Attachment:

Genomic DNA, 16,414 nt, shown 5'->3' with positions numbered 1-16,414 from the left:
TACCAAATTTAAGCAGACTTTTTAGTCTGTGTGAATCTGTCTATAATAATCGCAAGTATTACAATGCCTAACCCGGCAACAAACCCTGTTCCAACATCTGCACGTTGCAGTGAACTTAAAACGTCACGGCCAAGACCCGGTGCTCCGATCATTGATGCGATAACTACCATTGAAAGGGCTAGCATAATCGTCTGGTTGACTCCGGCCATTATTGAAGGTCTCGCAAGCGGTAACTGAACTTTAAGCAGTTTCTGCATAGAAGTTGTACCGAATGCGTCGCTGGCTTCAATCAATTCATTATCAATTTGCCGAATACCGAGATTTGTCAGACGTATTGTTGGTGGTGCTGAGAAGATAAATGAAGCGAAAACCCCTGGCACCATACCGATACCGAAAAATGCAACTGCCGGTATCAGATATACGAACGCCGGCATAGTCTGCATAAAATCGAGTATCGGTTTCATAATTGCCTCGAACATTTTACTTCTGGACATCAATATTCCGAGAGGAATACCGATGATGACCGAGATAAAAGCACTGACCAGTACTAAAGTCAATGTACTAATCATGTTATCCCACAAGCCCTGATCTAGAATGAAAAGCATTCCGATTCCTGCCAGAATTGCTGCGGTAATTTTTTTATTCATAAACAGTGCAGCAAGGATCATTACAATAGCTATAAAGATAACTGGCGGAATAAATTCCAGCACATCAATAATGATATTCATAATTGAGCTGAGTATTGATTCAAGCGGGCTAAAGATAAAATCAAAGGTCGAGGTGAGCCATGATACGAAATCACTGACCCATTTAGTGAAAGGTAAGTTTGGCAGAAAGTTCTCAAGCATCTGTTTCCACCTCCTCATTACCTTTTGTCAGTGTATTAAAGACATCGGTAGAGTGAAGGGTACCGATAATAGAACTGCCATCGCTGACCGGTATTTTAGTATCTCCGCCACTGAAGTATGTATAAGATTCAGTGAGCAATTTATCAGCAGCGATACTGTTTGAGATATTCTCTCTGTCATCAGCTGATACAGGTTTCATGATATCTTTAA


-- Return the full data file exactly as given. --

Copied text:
Genomic DNA, 16,414 nt, shown 5'->3' with positions numbered 1-16,414 from the left:
TACCAAATTTAAGCAGACTTTTTAGTCTGTGTGAATCTGTCTATAATAATCGCAAGTATTACAATGCCTAACCCGGCAACAAACCCTGTTCCAACATCTGCACGTTGCAGTGAACTTAAAACGTCACGGCCAAGACCCGGTGCTCCGATCATTGATGCGATAACTACCATTGAAAGGGCTAGCATAATCGTCTGGTTGACTCCGGCCATTATTGAAGGTCTCGCAAGCGGTAACTGAACTTTAAGCAGTTTCTGCATAGAAGTTGTACCGAATGCGTCGCTGGCTTCAATCAATTCATTATCAATTTGCCGAATACCGAGATTTGTCAGACGTATTGTTGGTGGTGCTGAGAAGATAAATGAAGCGAAAACCCCTGGCACCATACCGATACCGAAAAATGCAACTGCCGGTATCAGATATACGAACGCCGGCATAGTCTGCATAAAATCGAGTATCGGTTTCATAATTGCCTCGAACATTTTACTTCTGGACATCAATATTCCGAGAGGAATACCGATGATGACCGAGATAAAAGCACTGACCAGTACTAAAGTCAATGTACTAATCATGTTATCCCACAAGCCCTGATCTAGAATGAAAAGCATTCCGATTCCTGCCAGAATTGCTGCGGTAATTTTTTTATTCATAAACAGTGCAGCAAGGATCATTACAATAGCTATAAAGATAACTGGCGGAATAAATTCCAGCACATCAATAATGATATTCATAATTGAGCTGAGTATTGATTCAAGCGGGCTAAAGATAAAATCAAAGGTCGAGGTGAGCCATGATACGAAATCACTGACCCATTTAGTGAAAGGTAAGTTTGGCAGAAAGTTCTCAAGCATCTGTTTCCACCTCCTCATTACCTTTTGTCAGTGTATTAAAGACATCGGTAGAGTGAAGGGTACCGATAATAGAACTGCCATCGCTGACCGGTATTTTAGTATCTCCGCCACTGAAGTATGTATAAGATTCAGTGAGCAATTTATCAGCAGCGATACTGTTTGAGATATTCTCTCTGTCATCAGCTGATACAGGTTTCATGATATCTTTAA